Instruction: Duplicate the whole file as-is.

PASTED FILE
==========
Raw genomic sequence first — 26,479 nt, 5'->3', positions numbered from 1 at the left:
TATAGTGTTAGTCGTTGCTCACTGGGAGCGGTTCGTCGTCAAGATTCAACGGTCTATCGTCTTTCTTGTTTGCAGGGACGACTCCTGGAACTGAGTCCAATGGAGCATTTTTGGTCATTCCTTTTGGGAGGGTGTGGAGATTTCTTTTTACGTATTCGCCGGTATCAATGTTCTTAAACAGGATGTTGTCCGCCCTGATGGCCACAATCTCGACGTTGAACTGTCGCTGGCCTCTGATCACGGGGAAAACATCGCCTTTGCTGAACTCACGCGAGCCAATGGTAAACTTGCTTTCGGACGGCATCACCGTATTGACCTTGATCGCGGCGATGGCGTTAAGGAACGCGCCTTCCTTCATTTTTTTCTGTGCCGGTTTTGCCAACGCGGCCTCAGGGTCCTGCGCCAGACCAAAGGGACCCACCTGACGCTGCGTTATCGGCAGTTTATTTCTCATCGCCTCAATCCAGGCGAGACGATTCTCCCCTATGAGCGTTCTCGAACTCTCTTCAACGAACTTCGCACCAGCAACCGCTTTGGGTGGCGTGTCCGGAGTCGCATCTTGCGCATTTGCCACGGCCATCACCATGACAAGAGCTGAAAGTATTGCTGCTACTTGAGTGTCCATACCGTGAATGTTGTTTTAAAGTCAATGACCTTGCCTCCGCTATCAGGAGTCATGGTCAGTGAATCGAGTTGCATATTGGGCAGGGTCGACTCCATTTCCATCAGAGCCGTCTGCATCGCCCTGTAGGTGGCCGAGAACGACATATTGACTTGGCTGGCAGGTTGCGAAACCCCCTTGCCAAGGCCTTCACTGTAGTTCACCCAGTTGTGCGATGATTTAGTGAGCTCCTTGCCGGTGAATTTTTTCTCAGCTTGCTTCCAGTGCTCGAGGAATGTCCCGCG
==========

Raw genomic sequence first — 26,479 nt, 5'->3', positions numbered from 1 at the left:
TATAGTGTTAGTCGTTGCTCACTGGGAGCGGTTCGTCGTCAAGATTCAACGGTCTATCGTCTTTCTTGTTTGCAGGGACGACTCCTGGAACTGAGTCCAATGGAGCATTTTTGGTCATTCCTTTTGGGAGGGTGTGGAGATTTCTTTTTACGTATTCGCCGGTATCAATGTTCTTAAACAGGATGTTGTCCGCCCTGATGGCCACAATCTCGACGTTGAACTGTCGCTGGCCTCTGATCACGGGGAAAACATCGCCTTTGCTGAACTCACGCGAGCCAATGGTAAACTTGCTTTCGGACGGCATCACCGTATTGACCTTGATCGCGGCGATGGCGTTAAGGAACGCGCCTTCCTTCATTTTTTTCTGTGCCGGTTTTGCCAACGCGGCCTCAGGGTCCTGCGCCAGACCAAAGGGACCCACCTGACGCTGCGTTATCGGCAGTTTATTTCTCATCGCCTCAATCCAGGCGAGACGATTCTCCCCTATGAGCGTTCTCGAACTCTCTTCAACGAACTTCGCACCAGCAACCGCTTTGGGTGGCGTGTCCGGAGTCGCATCTTGCGCATTTGCCACGGCCATCACCATGACAAGAGCTGAAAGTATTGCTGCTACTTGAGTGTCCATACCGTGAATGTTGTTTTAAAGTCAATGACCTTGCCTCCGCTATCAGGAGTCATGGTCAGTGAATCGAGTTGCATATTGGGCAGGGTCGACTCCATTTCCATCAGAGCCGTCTGCATCGCCCTGTAGGTGGCCGAGAACGACATATTGACTTGGCTGGCAGGTTGCGAAACCCCCTTGCCAAGGCCTTCACTGTAGTTCACCCAGTTGTGCGATGATTTAGTGAGCTCCTTGCCGGTGAATTTTTTCTCAGCTTGCTTCCAGTGCTCGAGGAATGTCCCGCG